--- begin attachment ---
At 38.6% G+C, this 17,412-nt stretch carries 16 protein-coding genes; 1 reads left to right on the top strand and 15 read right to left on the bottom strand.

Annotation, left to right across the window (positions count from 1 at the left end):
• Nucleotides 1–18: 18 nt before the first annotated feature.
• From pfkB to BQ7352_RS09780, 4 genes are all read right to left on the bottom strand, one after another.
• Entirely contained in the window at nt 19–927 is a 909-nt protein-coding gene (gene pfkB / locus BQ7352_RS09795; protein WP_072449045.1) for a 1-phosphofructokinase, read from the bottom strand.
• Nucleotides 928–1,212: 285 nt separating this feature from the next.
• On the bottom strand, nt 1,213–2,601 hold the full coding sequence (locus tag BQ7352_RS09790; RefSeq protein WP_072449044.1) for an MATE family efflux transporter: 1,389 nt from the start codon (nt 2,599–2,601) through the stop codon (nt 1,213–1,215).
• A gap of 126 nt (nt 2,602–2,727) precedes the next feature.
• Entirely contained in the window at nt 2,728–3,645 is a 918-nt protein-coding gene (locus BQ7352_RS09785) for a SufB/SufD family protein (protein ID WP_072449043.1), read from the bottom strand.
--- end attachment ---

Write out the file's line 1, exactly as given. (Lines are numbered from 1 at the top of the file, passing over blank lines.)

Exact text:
At 38.6% G+C, this 17,412-nt stretch carries 16 protein-coding genes; 1 reads left to right on the top strand and 15 read right to left on the bottom strand.